Given the advantages of a carefully applied analysis, it is worth your time to consider how an experienced FEA expert can help you win your client’s case.
A "typical" case
Unless you work in a very specific legal niche, you have no such thing as a typical case. That’s true of cases that can benefit from finite element analysis (FEA), too. No two cases are the same, but this “typical” case study demonstrates aspects these cases have in common.
“The tires on a consumer cart were misread and overinflated.”
As in most accidents, the failure was caused by a combination of factors. One factor in this case was the font and size of the pressure rating on the sidewall of the tire. The rating was misread leading to the tire being overinflated.
“One rim failed catastrophically causing injuries to the person using the cart.”
A failure analysis was necessary to explain what happened. A skilled metallurgist was retained to examine the failure sites. Roensch & Associates was retained to provide a finite element analysis to estimate the stresses and deflections in the rim at various inflation pressures. Those results were verified with hand calculations.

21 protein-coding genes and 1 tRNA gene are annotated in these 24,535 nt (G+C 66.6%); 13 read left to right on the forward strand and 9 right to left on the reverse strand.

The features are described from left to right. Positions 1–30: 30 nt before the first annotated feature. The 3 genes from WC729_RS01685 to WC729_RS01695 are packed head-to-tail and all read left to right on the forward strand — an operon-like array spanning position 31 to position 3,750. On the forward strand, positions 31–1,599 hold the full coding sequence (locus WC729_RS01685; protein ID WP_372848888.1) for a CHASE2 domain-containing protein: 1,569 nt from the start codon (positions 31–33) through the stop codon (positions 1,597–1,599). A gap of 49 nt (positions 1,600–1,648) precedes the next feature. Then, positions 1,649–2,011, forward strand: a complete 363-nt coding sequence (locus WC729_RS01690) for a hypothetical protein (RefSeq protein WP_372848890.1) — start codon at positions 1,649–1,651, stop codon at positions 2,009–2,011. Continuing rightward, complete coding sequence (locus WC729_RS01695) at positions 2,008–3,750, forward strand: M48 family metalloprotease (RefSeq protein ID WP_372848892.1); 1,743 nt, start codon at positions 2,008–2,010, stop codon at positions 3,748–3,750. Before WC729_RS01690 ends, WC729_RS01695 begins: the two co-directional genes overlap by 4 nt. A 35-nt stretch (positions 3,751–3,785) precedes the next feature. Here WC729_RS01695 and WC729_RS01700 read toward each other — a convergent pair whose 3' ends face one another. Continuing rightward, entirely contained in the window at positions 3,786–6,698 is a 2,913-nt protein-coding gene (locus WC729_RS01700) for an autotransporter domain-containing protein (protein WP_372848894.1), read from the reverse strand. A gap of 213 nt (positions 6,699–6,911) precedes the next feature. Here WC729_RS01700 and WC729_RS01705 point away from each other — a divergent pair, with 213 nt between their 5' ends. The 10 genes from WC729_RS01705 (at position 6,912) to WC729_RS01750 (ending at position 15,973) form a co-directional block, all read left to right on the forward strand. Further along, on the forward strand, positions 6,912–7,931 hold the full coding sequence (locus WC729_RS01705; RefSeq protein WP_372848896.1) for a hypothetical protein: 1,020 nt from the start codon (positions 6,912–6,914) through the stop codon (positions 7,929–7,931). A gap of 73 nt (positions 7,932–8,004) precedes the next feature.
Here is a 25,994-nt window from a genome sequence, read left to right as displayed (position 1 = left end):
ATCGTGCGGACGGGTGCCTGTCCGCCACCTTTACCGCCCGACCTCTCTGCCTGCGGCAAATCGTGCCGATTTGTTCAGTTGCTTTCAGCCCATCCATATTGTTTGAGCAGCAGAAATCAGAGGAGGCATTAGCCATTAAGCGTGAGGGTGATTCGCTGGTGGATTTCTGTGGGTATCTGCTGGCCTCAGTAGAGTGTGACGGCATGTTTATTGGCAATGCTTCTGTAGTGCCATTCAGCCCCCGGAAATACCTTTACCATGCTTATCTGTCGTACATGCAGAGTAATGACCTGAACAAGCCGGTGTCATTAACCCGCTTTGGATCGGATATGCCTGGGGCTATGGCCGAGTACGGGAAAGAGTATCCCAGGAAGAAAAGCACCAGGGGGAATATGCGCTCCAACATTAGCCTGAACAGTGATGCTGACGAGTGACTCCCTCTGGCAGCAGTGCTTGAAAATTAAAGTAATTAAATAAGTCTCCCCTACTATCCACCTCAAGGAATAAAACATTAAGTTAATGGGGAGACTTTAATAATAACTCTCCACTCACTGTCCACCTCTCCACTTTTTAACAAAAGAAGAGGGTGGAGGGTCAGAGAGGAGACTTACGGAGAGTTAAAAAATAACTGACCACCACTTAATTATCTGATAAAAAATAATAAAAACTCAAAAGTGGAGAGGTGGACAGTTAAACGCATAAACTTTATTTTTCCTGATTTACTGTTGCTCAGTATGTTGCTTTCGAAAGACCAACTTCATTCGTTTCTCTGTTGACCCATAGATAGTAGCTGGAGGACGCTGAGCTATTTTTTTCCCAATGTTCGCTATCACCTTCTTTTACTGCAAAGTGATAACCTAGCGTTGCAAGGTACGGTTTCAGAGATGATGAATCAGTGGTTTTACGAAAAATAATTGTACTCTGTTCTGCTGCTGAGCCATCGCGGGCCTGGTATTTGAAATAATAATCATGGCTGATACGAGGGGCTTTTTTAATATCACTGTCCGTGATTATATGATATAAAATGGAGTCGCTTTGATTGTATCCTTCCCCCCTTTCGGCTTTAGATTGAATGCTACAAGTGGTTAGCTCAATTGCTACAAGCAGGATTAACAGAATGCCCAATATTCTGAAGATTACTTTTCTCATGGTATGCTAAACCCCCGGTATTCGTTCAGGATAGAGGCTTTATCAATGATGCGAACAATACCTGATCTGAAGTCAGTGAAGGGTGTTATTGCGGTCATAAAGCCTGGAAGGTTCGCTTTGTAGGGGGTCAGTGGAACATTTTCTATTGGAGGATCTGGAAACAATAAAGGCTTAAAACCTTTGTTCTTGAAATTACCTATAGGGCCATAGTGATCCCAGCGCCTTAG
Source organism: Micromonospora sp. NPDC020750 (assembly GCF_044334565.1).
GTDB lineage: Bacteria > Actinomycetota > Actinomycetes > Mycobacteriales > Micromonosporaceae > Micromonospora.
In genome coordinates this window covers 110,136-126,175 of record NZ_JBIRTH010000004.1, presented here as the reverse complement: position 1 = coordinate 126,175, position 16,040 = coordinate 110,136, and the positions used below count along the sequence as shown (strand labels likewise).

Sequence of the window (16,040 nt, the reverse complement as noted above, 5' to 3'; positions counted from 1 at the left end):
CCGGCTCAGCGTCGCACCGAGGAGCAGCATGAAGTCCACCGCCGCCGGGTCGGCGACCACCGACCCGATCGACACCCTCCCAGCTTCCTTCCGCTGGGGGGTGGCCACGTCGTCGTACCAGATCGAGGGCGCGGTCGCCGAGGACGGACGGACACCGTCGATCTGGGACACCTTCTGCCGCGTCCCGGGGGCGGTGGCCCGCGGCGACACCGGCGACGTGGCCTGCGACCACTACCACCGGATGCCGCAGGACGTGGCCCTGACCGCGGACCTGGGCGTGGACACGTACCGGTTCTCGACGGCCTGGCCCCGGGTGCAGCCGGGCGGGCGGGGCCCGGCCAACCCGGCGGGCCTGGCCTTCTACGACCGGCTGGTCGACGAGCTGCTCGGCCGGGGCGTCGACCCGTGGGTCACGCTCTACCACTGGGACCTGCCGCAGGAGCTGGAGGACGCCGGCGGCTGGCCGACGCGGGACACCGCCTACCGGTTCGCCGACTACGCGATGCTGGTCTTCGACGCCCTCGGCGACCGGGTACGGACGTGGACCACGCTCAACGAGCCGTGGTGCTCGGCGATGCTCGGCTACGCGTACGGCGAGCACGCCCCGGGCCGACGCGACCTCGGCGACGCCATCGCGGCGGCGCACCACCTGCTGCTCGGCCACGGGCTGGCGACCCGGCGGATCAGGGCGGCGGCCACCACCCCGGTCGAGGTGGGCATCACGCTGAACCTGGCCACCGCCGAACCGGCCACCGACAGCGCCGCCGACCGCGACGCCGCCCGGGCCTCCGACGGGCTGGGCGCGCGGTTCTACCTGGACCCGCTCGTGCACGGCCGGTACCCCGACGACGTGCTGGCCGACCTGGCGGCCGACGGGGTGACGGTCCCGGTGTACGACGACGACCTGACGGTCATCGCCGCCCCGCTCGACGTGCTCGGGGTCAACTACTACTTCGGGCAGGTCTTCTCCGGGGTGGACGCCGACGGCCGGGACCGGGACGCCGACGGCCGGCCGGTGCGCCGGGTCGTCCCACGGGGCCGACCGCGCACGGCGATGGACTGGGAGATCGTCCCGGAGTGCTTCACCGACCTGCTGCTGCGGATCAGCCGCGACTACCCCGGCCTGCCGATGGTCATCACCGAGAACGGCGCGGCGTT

“Opinions expressed included that the split rim design did not provide an adequate factor of safety at the labeled working pressure, and that overinflating the tire would highly overstress the rim.”
Without a finite element analysis, these opinions would be difficult or impossible to develop.
As discussed in previous issues of Courtroom FEA, the bottom line is this: If you have a case where a loss, injury or death was caused by something bending or breaking, FEA can help explain why the product failed, which can often identify the responsible party.
There’s nothing typical about that.
Do you have a case where something failed and caused a loss, injury or death?
What types of cases am I referring to? Here are some sample cases for which I’ve provided expert analysis:
- a blade departed a large lawn mower, fatally injuring a motorist
- a part broke off a surgical tool, leaving a foreign object in the patient